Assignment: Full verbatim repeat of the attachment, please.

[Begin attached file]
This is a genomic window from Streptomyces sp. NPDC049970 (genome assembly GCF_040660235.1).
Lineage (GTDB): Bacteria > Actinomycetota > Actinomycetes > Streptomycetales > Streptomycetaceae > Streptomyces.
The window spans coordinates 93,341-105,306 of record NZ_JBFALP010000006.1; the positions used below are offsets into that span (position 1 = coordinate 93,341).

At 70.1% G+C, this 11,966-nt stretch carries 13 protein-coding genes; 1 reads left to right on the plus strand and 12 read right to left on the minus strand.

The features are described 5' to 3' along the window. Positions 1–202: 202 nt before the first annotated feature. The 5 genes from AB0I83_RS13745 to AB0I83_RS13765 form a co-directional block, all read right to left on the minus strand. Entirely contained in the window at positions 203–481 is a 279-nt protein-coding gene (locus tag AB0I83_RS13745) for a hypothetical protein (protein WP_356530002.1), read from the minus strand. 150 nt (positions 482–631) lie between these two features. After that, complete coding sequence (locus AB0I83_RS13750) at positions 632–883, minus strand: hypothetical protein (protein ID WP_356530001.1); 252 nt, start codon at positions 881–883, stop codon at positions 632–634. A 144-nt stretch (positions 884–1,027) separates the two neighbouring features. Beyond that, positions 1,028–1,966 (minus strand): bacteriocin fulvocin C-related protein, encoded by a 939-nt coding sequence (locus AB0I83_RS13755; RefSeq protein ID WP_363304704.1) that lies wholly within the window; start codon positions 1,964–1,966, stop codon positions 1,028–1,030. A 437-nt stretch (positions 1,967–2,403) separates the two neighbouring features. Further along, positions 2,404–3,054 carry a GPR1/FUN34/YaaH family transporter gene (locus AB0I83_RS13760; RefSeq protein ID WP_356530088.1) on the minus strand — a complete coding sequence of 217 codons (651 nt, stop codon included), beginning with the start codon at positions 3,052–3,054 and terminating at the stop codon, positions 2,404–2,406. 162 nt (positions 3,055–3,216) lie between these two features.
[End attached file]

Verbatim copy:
This is a genomic window from Streptomyces sp. NPDC049970 (genome assembly GCF_040660235.1).
Lineage (GTDB): Bacteria > Actinomycetota > Actinomycetes > Streptomycetales > Streptomycetaceae > Streptomyces.
The window spans coordinates 93,341-105,306 of record NZ_JBFALP010000006.1; the positions used below are offsets into that span (position 1 = coordinate 93,341).

At 70.1% G+C, this 11,966-nt stretch carries 13 protein-coding genes; 1 reads left to right on the plus strand and 12 read right to left on the minus strand.

The features are described 5' to 3' along the window. Positions 1–202: 202 nt before the first annotated feature. The 5 genes from AB0I83_RS13745 to AB0I83_RS13765 form a co-directional block, all read right to left on the minus strand. Entirely contained in the window at positions 203–481 is a 279-nt protein-coding gene (locus tag AB0I83_RS13745) for a hypothetical protein (protein WP_356530002.1), read from the minus strand. 150 nt (positions 482–631) lie between these two features. After that, complete coding sequence (locus AB0I83_RS13750) at positions 632–883, minus strand: hypothetical protein (protein ID WP_356530001.1); 252 nt, start codon at positions 881–883, stop codon at positions 632–634. A 144-nt stretch (positions 884–1,027) separates the two neighbouring features. Beyond that, positions 1,028–1,966 (minus strand): bacteriocin fulvocin C-related protein, encoded by a 939-nt coding sequence (locus AB0I83_RS13755; RefSeq protein ID WP_363304704.1) that lies wholly within the window; start codon positions 1,964–1,966, stop codon positions 1,028–1,030. A 437-nt stretch (positions 1,967–2,403) separates the two neighbouring features. Further along, positions 2,404–3,054 carry a GPR1/FUN34/YaaH family transporter gene (locus AB0I83_RS13760; RefSeq protein ID WP_356530088.1) on the minus strand — a complete coding sequence of 217 codons (651 nt, stop codon included), beginning with the start codon at positions 3,052–3,054 and terminating at the stop codon, positions 2,404–2,406. 162 nt (positions 3,055–3,216) lie between these two features.